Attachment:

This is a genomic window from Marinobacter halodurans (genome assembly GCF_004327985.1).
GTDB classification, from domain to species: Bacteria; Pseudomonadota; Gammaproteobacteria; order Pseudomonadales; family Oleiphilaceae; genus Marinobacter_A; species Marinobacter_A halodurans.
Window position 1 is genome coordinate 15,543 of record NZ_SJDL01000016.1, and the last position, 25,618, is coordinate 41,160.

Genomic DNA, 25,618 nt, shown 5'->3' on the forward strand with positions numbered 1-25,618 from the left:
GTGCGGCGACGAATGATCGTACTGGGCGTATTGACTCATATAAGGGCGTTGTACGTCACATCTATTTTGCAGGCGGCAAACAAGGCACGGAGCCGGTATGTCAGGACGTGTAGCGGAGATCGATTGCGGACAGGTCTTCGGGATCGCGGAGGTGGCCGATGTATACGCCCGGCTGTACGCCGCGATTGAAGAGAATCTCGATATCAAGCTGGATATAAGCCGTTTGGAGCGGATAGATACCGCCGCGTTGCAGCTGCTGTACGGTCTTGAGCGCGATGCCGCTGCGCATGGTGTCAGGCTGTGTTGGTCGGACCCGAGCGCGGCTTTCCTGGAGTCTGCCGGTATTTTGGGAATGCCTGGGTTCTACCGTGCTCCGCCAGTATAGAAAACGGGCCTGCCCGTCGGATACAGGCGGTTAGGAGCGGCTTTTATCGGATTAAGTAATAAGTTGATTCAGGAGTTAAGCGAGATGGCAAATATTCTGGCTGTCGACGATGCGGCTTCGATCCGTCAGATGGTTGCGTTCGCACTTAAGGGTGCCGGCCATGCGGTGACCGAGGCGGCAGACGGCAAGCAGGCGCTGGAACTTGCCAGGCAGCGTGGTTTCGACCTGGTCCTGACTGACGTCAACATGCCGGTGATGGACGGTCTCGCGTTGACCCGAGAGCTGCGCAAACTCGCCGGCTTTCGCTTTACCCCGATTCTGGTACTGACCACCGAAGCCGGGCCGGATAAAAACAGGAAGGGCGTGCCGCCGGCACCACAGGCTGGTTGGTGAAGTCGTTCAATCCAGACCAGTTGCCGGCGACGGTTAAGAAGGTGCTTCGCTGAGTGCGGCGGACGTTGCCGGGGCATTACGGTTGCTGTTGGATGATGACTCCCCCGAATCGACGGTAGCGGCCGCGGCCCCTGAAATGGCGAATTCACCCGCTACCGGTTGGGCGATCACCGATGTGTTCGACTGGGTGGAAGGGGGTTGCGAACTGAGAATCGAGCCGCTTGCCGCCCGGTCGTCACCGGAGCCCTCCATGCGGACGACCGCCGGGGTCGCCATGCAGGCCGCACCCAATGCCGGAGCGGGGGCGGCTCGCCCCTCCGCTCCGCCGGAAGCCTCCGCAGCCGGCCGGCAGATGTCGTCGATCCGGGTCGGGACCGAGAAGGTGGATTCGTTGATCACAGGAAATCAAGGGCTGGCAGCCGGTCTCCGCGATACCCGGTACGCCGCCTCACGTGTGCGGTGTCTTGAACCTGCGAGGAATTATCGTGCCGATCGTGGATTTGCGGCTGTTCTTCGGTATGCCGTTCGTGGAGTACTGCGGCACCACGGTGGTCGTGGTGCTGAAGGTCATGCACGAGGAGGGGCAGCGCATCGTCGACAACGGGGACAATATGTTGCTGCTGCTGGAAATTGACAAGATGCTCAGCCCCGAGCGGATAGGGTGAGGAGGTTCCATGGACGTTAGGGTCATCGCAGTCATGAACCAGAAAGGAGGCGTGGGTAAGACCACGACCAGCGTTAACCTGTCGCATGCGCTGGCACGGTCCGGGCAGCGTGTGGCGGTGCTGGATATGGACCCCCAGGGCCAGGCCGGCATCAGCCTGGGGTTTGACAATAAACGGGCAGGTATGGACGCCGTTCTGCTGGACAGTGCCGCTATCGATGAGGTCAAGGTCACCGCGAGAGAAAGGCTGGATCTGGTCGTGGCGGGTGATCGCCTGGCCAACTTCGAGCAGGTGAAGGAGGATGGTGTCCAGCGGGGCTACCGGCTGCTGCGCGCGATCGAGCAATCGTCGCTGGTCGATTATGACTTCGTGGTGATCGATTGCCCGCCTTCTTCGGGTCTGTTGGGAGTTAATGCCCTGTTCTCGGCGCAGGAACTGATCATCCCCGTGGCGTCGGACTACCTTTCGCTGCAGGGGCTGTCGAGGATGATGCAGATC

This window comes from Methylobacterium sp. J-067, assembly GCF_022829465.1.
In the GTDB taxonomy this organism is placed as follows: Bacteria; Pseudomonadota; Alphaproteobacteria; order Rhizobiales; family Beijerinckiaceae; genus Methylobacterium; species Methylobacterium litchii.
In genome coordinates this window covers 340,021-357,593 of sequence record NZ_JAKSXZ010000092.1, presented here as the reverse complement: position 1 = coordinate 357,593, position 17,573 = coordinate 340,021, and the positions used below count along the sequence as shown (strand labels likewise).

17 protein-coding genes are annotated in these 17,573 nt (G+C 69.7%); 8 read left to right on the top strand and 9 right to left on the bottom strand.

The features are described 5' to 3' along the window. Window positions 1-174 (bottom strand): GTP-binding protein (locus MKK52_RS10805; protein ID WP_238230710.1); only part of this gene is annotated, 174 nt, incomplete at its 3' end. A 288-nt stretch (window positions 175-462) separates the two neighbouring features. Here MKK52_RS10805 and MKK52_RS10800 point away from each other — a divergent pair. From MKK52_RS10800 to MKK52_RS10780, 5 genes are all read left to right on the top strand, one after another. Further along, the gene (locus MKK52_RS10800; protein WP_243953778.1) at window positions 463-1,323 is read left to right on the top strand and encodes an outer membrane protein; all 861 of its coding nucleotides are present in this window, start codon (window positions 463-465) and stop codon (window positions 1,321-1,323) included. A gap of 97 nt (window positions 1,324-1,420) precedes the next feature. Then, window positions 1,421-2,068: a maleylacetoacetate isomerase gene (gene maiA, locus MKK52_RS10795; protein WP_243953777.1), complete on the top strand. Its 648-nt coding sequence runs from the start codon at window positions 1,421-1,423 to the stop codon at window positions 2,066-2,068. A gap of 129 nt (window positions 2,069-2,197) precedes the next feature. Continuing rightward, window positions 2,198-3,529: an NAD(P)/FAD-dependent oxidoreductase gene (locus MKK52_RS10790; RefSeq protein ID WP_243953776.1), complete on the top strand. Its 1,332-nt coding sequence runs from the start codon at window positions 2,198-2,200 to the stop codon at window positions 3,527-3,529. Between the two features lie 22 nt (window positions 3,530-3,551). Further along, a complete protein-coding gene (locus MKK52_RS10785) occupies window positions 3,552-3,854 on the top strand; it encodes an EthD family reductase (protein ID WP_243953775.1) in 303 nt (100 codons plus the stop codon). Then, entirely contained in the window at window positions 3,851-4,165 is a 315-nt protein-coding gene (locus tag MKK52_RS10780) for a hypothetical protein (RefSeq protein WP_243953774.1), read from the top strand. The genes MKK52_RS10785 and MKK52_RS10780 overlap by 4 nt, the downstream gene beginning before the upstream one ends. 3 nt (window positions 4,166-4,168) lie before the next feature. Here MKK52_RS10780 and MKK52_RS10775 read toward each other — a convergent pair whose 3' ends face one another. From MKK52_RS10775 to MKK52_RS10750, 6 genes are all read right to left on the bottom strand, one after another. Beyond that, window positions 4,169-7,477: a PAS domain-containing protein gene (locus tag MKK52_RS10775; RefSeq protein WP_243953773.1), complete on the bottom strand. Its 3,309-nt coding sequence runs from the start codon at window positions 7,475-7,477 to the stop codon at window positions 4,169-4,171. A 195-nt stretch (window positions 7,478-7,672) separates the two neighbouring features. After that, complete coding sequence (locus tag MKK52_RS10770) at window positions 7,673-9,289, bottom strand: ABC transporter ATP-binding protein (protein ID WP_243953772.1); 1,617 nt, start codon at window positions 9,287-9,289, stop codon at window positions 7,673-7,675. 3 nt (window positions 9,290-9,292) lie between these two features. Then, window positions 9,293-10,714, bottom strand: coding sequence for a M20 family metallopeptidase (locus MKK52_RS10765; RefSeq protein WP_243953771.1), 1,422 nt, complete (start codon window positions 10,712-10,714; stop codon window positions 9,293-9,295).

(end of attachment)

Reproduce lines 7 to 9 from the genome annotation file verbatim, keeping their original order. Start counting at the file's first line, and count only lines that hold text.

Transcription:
In the GTDB taxonomy this organism is placed as follows: Bacteria; Pseudomonadota; Alphaproteobacteria; order Rhizobiales; family Beijerinckiaceae; genus Methylobacterium; species Methylobacterium litchii.
In genome coordinates this window covers 340,021-357,593 of sequence record NZ_JAKSXZ010000092.1, presented here as the reverse complement: position 1 = coordinate 357,593, position 17,573 = coordinate 340,021, and the positions used below count along the sequence as shown (strand labels likewise).

17 protein-coding genes are annotated in these 17,573 nt (G+C 69.7%); 8 read left to right on the top strand and 9 right to left on the bottom strand.